Medical cannabis delivery businesses are coming to Visalia whether they’re wanted or not.
State Law Demands New City Code
Forced into action by the Medicinal Cannabis Patients’ Right of Access Act – a state-level law going into effect on January 1 – the Visalia City Council unanimously OK’d changes to several city ordinances in a vote on November 8. The additions to and alterations of city codes – the sections dealing with zoning, health and safety, and business regulation – finally opens the door to cannabis businesses inside the city limits after decades of resistance.
However, the code changes only allow for cannabis sales by delivery for doctor-approved medical use. Storefront sales and sales for recreational use remain prohibited in Visalia.
Allowing cannabis businesses to operate in Visalia rankled some members of the council, and perhaps for good reason. While the new right-of-access law ensures cannabis is available for patients who’ve been directed to use it by their doctors, it strips away the ability of counties and cities to decide if such businesses belong in their communities.
Recreational and medical cannabis delivery services operating outside the city already make regular deliveries to customers in town, a practice that has been ongoing for years with little or no reaction from city officials until now. It’s the loss of sovereignty that seems more problematic for council members than having cannabis businesses operating in Visalia.
“In my personal opinion, it’s Sacramento’s overreach into the operation of local municipalities and the jurisdiction of the local municipality,” said Councilman Steve Nelsen.
Yet he acknowledges the need for the city to act. If Visalia’s city code weren’t updated to comply, City Hall could become the target of lawsuits from medical cannabis users, their caregivers and even the State’s Attorney General.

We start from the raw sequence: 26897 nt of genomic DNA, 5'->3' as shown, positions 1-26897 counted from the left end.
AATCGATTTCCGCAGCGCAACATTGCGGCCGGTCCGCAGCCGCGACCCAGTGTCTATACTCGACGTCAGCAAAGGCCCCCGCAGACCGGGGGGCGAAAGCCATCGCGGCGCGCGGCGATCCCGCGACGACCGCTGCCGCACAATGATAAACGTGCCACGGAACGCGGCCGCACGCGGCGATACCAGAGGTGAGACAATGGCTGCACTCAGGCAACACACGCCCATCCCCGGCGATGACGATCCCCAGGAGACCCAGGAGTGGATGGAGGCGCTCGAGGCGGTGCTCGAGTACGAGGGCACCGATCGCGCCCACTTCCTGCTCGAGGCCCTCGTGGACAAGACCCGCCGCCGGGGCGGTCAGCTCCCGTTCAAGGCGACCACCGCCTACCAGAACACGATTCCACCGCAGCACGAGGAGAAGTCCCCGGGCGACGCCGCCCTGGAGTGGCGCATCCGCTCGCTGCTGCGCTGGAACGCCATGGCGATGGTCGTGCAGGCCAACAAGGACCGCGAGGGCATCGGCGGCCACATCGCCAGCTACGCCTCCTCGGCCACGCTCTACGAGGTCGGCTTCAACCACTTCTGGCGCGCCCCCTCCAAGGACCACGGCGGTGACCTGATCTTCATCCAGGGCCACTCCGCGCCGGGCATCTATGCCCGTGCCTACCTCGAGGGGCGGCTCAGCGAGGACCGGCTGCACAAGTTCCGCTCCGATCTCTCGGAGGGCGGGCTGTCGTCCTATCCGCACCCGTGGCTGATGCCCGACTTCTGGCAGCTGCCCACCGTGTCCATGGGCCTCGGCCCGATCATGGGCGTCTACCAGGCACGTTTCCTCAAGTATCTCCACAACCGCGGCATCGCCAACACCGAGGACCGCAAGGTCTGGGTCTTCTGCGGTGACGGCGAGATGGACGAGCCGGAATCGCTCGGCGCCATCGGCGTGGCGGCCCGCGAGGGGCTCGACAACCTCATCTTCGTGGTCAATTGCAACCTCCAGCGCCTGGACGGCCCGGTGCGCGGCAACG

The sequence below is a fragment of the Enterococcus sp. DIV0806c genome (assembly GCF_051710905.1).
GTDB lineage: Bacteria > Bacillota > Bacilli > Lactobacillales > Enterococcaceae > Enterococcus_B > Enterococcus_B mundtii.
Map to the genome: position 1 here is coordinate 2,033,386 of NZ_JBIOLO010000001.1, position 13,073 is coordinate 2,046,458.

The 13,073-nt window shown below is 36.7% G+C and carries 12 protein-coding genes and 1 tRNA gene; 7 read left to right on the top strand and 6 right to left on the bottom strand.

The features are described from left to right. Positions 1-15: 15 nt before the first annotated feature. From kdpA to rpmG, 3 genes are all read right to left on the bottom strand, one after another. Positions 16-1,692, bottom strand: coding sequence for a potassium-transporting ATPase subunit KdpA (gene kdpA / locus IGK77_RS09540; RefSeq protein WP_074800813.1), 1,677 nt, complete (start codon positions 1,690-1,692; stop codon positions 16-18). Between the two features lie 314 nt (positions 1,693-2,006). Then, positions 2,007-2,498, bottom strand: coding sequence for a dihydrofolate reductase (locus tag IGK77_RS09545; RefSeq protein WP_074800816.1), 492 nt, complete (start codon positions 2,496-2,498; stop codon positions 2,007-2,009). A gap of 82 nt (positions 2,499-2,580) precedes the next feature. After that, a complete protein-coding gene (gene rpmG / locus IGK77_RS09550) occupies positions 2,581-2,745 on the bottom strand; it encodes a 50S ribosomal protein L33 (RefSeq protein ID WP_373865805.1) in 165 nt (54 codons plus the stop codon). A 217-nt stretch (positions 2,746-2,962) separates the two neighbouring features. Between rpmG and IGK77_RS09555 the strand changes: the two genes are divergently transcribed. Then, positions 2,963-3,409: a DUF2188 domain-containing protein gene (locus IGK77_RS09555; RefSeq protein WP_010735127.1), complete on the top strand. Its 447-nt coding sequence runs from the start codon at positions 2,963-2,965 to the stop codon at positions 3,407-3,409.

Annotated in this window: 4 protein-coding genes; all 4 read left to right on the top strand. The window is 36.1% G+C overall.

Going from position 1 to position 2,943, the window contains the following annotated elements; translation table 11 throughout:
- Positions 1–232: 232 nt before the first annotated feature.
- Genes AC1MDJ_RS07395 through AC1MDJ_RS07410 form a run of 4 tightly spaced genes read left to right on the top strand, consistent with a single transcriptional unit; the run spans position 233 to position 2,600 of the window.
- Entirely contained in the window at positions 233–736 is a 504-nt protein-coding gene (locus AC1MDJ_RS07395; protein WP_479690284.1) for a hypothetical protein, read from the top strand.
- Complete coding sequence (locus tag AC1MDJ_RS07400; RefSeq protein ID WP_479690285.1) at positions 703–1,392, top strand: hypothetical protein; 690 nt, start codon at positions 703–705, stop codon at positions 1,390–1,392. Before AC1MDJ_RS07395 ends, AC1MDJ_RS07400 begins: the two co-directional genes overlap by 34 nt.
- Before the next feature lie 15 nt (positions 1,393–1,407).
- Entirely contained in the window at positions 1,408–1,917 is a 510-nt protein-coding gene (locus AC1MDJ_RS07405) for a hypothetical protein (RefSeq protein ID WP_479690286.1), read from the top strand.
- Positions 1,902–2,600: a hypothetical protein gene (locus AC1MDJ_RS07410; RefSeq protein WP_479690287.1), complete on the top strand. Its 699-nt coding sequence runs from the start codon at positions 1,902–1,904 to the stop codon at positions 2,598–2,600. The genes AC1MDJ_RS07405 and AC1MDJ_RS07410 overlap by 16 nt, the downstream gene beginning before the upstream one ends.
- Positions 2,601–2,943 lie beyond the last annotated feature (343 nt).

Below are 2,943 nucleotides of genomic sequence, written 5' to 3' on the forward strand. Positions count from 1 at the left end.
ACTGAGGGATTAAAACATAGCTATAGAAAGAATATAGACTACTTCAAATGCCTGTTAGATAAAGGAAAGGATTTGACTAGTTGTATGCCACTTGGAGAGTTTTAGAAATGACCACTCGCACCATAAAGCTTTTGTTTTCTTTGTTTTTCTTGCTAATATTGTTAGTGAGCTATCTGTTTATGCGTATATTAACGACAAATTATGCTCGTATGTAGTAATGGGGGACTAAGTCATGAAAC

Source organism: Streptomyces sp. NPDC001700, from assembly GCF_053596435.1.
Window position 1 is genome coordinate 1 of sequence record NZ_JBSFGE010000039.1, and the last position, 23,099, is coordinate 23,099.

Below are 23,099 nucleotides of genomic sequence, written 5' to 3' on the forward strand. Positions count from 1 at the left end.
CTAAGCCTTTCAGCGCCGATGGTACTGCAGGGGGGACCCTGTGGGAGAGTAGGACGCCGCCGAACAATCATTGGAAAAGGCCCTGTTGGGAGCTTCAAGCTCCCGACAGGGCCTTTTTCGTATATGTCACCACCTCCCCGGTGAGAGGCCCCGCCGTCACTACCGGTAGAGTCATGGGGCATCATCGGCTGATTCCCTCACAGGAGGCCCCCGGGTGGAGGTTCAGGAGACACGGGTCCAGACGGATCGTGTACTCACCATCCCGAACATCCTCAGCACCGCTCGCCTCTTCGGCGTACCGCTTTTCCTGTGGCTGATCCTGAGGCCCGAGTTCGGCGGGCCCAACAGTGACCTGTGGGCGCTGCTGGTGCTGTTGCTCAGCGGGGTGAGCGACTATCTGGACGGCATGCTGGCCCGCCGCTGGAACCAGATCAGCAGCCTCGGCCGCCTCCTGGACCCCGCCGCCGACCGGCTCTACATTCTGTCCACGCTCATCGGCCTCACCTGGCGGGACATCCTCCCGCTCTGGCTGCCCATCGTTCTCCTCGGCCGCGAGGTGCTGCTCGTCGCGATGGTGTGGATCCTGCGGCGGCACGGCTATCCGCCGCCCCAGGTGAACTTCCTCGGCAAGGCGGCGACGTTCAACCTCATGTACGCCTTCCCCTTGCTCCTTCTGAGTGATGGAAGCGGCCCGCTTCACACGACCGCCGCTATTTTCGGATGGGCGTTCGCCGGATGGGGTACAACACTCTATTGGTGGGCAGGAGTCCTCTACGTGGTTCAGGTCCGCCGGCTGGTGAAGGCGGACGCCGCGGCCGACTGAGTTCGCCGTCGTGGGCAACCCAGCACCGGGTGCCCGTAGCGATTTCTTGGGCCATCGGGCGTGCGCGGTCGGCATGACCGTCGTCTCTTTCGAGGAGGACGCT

“I understand the reason why we need to go down this path,” Nelsen said.
Changes Avoid Lawsuits
The new set of city codes represents a modernization by city leaders, not a change in officials’ attitude about cannabis sales. City staff members tasked with reworking the codes aimed only to avoid future legal headaches in crafting the changes.
“We do have language on the books that essentially says you’re not allowed to operate a cannabis storefront or any type of business that sells cannabis,” said Paul Bernal, Visalia’s community development director. “Because of this newly enacted law, we do have to clean that up to recognize the delivery only of medical cannabis.”
The Medicinal Cannabis Patients’ Right of Access Act was approved by the state legislature in 2022, only taking effect at the start of next year.
“Once it’s in effect, it prohibits local agencies from enforcing any local regulations prohibiting the retail sale by delivery of medical cannabis,” Bernal said.
The changes to the Visalia City Code will be official after an affirming vote by the council that is expected in December. Without changes to the city code, the city would be subject to the state’s default regulations.
“Without having anything on the books, we would be subject to the state requirements,” Bernal said.
Cannabis Businesses Restricted to Industrial Areas
If medical cannabis delivery services decide to come to town now that local law allows them, they’ll face a tight set of operating rules.
Before potential delivery businesses even open their doors, they’ll be required to file site plans describing how their facilities will meet city requirements. Plans on how they’ll provide security will also have to be presented for city approval.
Once in business, medical cannabis delivery vehicles will have to be inspected by the city to receive operating permits. Those who own the businesses and their delivery drivers will be subject to background checks, and the city will, of course, require all appropriate licenses to operate from the state.
The businesses will also be required to keep the smell of cannabis confined.
Besides those restrictions, medical cannabis delivery services will be treated the same as any other delivery business, such as UPS or FedEx, Bernal said. That’s one of the reasons why the newly adjusted city code does not address when medical cannabis delivery can take place.
“We didn’t identify hours of operation because we don’t dictate that for warehouse distribution facilities,” Bernal said. “That was something we didn’t feel was necessary given that it’s a warehouse distribution service, so it’d be no different than how that would operate.”
Preserving Patients’ Rights
The other – and more important – reason the city chose not to restrict hours of operation is the state law doesn’t allow them to.